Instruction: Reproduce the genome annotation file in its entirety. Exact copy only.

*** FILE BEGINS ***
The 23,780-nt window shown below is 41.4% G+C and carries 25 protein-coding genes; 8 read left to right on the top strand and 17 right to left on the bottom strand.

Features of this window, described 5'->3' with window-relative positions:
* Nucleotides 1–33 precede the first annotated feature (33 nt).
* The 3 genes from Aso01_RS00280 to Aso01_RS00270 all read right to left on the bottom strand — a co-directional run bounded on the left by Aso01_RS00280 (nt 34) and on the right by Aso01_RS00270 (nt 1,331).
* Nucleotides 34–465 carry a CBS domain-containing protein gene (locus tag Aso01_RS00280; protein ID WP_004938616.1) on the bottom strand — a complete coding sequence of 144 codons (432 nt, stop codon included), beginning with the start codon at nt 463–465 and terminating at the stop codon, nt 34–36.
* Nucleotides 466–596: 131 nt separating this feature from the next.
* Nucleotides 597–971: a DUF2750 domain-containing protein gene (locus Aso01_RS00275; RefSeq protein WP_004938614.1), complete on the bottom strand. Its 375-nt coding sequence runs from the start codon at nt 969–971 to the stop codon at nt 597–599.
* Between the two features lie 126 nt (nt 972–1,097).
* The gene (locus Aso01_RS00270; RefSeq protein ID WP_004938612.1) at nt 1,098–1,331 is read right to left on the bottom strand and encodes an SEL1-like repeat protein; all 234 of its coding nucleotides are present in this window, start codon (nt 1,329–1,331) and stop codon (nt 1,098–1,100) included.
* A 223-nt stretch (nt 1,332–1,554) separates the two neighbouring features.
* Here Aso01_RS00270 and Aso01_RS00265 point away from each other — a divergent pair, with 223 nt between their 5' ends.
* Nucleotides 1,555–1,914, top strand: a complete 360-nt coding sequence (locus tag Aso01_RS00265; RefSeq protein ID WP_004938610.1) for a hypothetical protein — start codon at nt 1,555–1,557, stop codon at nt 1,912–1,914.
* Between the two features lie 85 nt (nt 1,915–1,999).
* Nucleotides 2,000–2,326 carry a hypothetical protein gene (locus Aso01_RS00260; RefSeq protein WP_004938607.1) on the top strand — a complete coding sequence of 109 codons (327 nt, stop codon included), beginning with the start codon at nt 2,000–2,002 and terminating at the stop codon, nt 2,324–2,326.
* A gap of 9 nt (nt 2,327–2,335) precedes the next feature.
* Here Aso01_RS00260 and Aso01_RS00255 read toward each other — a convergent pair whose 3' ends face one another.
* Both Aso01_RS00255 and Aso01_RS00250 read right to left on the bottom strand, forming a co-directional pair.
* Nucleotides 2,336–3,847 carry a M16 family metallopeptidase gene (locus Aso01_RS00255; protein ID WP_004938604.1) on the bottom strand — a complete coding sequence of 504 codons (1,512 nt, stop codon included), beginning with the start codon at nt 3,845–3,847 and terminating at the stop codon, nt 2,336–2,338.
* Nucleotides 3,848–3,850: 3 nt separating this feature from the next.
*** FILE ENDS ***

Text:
The 23,780-nt window shown below is 41.4% G+C and carries 25 protein-coding genes; 8 read left to right on the top strand and 17 right to left on the bottom strand.

Features of this window, described 5'->3' with window-relative positions:
* Nucleotides 1–33 precede the first annotated feature (33 nt).
* The 3 genes from Aso01_RS00280 to Aso01_RS00270 all read right to left on the bottom strand — a co-directional run bounded on the left by Aso01_RS00280 (nt 34) and on the right by Aso01_RS00270 (nt 1,331).
* Nucleotides 34–465 carry a CBS domain-containing protein gene (locus tag Aso01_RS00280; protein ID WP_004938616.1) on the bottom strand — a complete coding sequence of 144 codons (432 nt, stop codon included), beginning with the start codon at nt 463–465 and terminating at the stop codon, nt 34–36.
* Nucleotides 466–596: 131 nt separating this feature from the next.
* Nucleotides 597–971: a DUF2750 domain-containing protein gene (locus Aso01_RS00275; RefSeq protein WP_004938614.1), complete on the bottom strand. Its 375-nt coding sequence runs from the start codon at nt 969–971 to the stop codon at nt 597–599.
* Between the two features lie 126 nt (nt 972–1,097).
* The gene (locus Aso01_RS00270; RefSeq protein ID WP_004938612.1) at nt 1,098–1,331 is read right to left on the bottom strand and encodes an SEL1-like repeat protein; all 234 of its coding nucleotides are present in this window, start codon (nt 1,329–1,331) and stop codon (nt 1,098–1,100) included.
* A 223-nt stretch (nt 1,332–1,554) separates the two neighbouring features.
* Here Aso01_RS00270 and Aso01_RS00265 point away from each other — a divergent pair, with 223 nt between their 5' ends.
* Nucleotides 1,555–1,914, top strand: a complete 360-nt coding sequence (locus tag Aso01_RS00265; RefSeq protein ID WP_004938610.1) for a hypothetical protein — start codon at nt 1,555–1,557, stop codon at nt 1,912–1,914.
* Between the two features lie 85 nt (nt 1,915–1,999).
* Nucleotides 2,000–2,326 carry a hypothetical protein gene (locus Aso01_RS00260; RefSeq protein WP_004938607.1) on the top strand — a complete coding sequence of 109 codons (327 nt, stop codon included), beginning with the start codon at nt 2,000–2,002 and terminating at the stop codon, nt 2,324–2,326.
* A gap of 9 nt (nt 2,327–2,335) precedes the next feature.
* Here Aso01_RS00260 and Aso01_RS00255 read toward each other — a convergent pair whose 3' ends face one another.
* Both Aso01_RS00255 and Aso01_RS00250 read right to left on the bottom strand, forming a co-directional pair.
* Nucleotides 2,336–3,847 carry a M16 family metallopeptidase gene (locus Aso01_RS00255; protein ID WP_004938604.1) on the bottom strand — a complete coding sequence of 504 codons (1,512 nt, stop codon included), beginning with the start codon at nt 3,845–3,847 and terminating at the stop codon, nt 2,336–2,338.
* Nucleotides 3,848–3,850: 3 nt separating this feature from the next.